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Animal Models of Sickle Cell Anaemia

With the development of genome-editing technologies, genetically-engineered models have been generated and be widely used to study the complex pathophysiology of red blood cell disorders and to evaluate potential specific therapies. To better understand the role of different interacting factors in sickle cell events, Creative Animodel has performed three types of transgenic models: SAD mice, complex HbS and S+SA models, as well as HbS models obtained by knock-out or knock-in. With many years’ experience in animal model creation, our expertise is able to provide clients with incomparable scope of therapeutic area-focused knowledge.

Animal Models of Sickle Cell Anaemia

SAD mice
SAD mice express a special hemoglobin S (HbS) with two additional mutations of Antilles b23-I and D-Punjab b121-N which are known to enhance the polymerization process in sickle cell patients being bS-Antilles heterozygotes or compound S/D- Punjab heterozygotes.
The SAD mouse is a simple model to induce acute events related to blood hyperviscosity, vaso-occlusions and vascular alterations induced by hypoxia. It is also extensively used to evaluate potential therapeutic agents acting against the abnormal potassium efflux and dehydration of sickle erythrocytes.

Complex HbS and S+SA mouse models
Mouse models which express HbS and/or HbS- Antilles (b6-V, 23-I) have been designed in Creative Animodel to enhance the red cell content of hemoglobins (S or S+S-Antilles) and are able to form polymers by decreasing the mouse hemoglobin content and using mouse background with α- and/or β-thalassemic determinants.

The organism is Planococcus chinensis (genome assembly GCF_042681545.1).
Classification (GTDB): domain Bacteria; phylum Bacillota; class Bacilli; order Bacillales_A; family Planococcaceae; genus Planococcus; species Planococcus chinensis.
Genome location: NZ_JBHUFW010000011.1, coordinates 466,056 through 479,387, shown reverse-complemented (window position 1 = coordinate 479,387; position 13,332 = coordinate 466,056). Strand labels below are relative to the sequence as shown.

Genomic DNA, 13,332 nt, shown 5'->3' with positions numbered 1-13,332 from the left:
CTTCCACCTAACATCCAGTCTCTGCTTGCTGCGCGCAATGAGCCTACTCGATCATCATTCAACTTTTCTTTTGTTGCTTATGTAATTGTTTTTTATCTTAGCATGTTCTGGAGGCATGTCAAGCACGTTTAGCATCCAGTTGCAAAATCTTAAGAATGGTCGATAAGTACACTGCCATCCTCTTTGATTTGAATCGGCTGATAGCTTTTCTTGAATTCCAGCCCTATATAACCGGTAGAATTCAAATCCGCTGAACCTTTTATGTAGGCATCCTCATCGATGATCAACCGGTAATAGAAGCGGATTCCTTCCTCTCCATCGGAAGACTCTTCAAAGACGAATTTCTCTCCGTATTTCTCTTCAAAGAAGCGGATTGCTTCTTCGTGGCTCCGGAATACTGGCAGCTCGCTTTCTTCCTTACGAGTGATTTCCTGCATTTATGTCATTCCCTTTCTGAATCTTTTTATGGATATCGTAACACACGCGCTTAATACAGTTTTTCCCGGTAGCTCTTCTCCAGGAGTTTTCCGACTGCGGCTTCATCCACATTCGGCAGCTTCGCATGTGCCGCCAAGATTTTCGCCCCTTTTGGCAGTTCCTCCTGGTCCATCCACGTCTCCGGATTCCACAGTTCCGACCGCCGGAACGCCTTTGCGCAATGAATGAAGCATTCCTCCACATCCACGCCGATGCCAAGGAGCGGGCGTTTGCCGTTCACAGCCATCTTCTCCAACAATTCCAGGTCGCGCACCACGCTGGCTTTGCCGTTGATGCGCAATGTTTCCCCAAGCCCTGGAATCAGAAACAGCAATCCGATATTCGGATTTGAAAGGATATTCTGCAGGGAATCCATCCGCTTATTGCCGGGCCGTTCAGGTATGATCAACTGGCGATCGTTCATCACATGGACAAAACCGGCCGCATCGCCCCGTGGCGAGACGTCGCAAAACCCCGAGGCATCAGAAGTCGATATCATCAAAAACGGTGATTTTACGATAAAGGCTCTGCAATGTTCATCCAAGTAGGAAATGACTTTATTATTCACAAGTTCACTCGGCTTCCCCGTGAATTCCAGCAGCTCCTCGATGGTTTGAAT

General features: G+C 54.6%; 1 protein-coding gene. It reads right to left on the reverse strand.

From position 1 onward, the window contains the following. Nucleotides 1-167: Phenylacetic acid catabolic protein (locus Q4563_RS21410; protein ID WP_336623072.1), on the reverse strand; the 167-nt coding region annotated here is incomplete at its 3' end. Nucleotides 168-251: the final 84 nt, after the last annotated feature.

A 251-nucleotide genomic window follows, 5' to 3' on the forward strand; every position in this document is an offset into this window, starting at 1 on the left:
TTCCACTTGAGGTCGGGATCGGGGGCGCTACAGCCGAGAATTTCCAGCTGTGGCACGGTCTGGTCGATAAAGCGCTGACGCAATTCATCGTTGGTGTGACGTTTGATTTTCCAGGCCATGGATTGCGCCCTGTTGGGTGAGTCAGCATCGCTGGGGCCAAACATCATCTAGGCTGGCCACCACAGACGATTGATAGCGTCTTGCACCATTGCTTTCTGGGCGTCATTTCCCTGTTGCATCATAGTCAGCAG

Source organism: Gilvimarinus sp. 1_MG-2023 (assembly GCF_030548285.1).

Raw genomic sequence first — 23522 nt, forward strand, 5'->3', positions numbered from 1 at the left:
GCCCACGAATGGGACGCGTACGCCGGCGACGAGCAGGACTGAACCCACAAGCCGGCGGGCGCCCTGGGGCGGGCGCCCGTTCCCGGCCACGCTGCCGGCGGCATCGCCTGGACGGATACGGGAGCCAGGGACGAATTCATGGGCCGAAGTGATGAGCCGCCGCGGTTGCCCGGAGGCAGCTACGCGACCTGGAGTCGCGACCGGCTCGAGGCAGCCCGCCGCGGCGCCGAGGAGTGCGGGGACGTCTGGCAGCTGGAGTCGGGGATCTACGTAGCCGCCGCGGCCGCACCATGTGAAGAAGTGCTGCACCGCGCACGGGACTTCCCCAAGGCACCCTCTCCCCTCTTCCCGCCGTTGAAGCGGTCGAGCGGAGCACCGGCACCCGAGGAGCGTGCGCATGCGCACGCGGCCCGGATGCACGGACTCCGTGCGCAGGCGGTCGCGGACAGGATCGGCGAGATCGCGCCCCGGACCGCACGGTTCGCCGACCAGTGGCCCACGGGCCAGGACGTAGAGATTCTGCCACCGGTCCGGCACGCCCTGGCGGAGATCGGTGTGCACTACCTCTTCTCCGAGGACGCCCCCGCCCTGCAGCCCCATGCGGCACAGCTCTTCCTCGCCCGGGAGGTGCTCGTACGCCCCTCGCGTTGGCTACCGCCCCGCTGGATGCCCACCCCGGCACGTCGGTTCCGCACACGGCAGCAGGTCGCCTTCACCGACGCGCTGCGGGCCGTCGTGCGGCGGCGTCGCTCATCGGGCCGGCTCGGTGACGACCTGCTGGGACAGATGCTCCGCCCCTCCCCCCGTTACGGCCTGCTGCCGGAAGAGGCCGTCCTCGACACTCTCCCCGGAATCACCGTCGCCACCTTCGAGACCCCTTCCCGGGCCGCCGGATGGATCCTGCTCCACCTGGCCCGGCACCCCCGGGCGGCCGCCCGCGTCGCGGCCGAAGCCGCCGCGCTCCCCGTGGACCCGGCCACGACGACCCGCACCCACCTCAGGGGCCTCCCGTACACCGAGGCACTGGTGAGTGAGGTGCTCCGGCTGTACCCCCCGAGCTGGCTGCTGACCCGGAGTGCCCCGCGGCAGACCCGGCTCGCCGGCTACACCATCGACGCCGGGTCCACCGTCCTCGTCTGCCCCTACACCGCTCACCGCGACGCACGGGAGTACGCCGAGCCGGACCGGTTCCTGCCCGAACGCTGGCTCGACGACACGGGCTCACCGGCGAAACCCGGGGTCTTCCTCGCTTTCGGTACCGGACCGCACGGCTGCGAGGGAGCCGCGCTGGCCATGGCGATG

The S+S-Antilles mice are anemic but have an increased and compensated hemolysis (increased reticulocyte counts, increased plasma hemoglobin and bilirubin levels and reduced haptoglobin), microvascular red cell congestion in lung and liver with inflammation and local areas of infarction.
These complex models are used to study the beneficial long-term effect of L-arginine and to evaluate the increased adherence of sickle erythrocytes and white blood cells to the vascular endothelium of cremaster.

“HbS-only” models obtained by knock-out or knock-in
To mimic the sickle cell diseases in human, this model is required to delay the repression of the γ globin gene after weaning which can be obtained by modification of the γ gene regulatory sequences. The ‘‘HbS-only’’ mice express a very severe sickle cell syndrome, with low hemoglobin blood level and a short survival.
Another “S-only” model, a knock-in model, is created by replacing the mouse globin genes by the human homologous genes and the γ gene of fetal hemoglobin. This model is slightly less severely affected than the knock-out “S only” model, and it is a relatively ideal model for the therapeutic gene replacement upon homologous recombination.

These mice exhibit features of sickle cell disease in vivo:
● Abnormal red blood cells with regard to shape and density
● An increased erythropoiesis compensating a reduced red cell survival
● Mortalityupon hypoxia
● Severe anemia and mortality during development

* For research use only. Not intended for any clinical use.

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